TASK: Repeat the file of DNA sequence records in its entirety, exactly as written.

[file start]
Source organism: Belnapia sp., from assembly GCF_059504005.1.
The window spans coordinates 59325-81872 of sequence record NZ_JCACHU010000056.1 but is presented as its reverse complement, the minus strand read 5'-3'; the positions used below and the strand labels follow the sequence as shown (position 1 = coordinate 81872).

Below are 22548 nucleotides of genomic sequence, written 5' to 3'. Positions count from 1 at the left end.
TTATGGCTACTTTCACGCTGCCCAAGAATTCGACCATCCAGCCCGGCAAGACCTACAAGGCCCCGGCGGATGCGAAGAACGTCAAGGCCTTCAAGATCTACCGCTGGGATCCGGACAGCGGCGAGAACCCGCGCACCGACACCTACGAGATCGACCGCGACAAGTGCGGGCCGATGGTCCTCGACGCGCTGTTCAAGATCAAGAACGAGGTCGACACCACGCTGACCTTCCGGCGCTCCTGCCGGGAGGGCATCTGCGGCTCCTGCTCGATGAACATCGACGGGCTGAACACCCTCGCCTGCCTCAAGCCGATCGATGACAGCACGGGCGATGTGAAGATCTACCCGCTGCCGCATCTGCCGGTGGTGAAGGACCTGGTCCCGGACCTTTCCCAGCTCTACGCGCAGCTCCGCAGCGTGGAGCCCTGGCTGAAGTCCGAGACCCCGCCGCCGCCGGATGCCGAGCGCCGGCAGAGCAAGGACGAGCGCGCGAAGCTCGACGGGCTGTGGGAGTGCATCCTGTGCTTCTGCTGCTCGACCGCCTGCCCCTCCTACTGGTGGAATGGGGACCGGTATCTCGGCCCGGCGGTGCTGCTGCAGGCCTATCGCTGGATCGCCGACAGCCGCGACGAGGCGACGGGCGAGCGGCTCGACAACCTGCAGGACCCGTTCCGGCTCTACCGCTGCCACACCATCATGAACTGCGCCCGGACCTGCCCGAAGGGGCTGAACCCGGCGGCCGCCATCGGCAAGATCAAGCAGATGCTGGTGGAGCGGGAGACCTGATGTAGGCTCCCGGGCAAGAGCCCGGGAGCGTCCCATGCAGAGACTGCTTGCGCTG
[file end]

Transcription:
Source organism: Belnapia sp., from assembly GCF_059504005.1.
The window spans coordinates 59325-81872 of sequence record NZ_JCACHU010000056.1 but is presented as its reverse complement, the minus strand read 5'-3'; the positions used below and the strand labels follow the sequence as shown (position 1 = coordinate 81872).

Below are 22548 nucleotides of genomic sequence, written 5' to 3'. Positions count from 1 at the left end.
TTATGGCTACTTTCACGCTGCCCAAGAATTCGACCATCCAGCCCGGCAAGACCTACAAGGCCCCGGCGGATGCGAAGAACGTCAAGGCCTTCAAGATCTACCGCTGGGATCCGGACAGCGGCGAGAACCCGCGCACCGACACCTACGAGATCGACCGCGACAAGTGCGGGCCGATGGTCCTCGACGCGCTGTTCAAGATCAAGAACGAGGTCGACACCACGCTGACCTTCCGGCGCTCCTGCCGGGAGGGCATCTGCGGCTCCTGCTCGATGAACATCGACGGGCTGAACACCCTCGCCTGCCTCAAGCCGATCGATGACAGCACGGGCGATGTGAAGATCTACCCGCTGCCGCATCTGCCGGTGGTGAAGGACCTGGTCCCGGACCTTTCCCAGCTCTACGCGCAGCTCCGCAGCGTGGAGCCCTGGCTGAAGTCCGAGACCCCGCCGCCGCCGGATGCCGAGCGCCGGCAGAGCAAGGACGAGCGCGCGAAGCTCGACGGGCTGTGGGAGTGCATCCTGTGCTTCTGCTGCTCGACCGCCTGCCCCTCCTACTGGTGGAATGGGGACCGGTATCTCGGCCCGGCGGTGCTGCTGCAGGCCTATCGCTGGATCGCCGACAGCCGCGACGAGGCGACGGGCGAGCGGCTCGACAACCTGCAGGACCCGTTCCGGCTCTACCGCTGCCACACCATCATGAACTGCGCCCGGACCTGCCCGAAGGGGCTGAACCCGGCGGCCGCCATCGGCAAGATCAAGCAGATGCTGGTGGAGCGGGAGACCTGATGTAGGCTCCCGGGCAAGAGCCCGGGAGCGTCCCATGCAGAGACTGCTTGCGCTG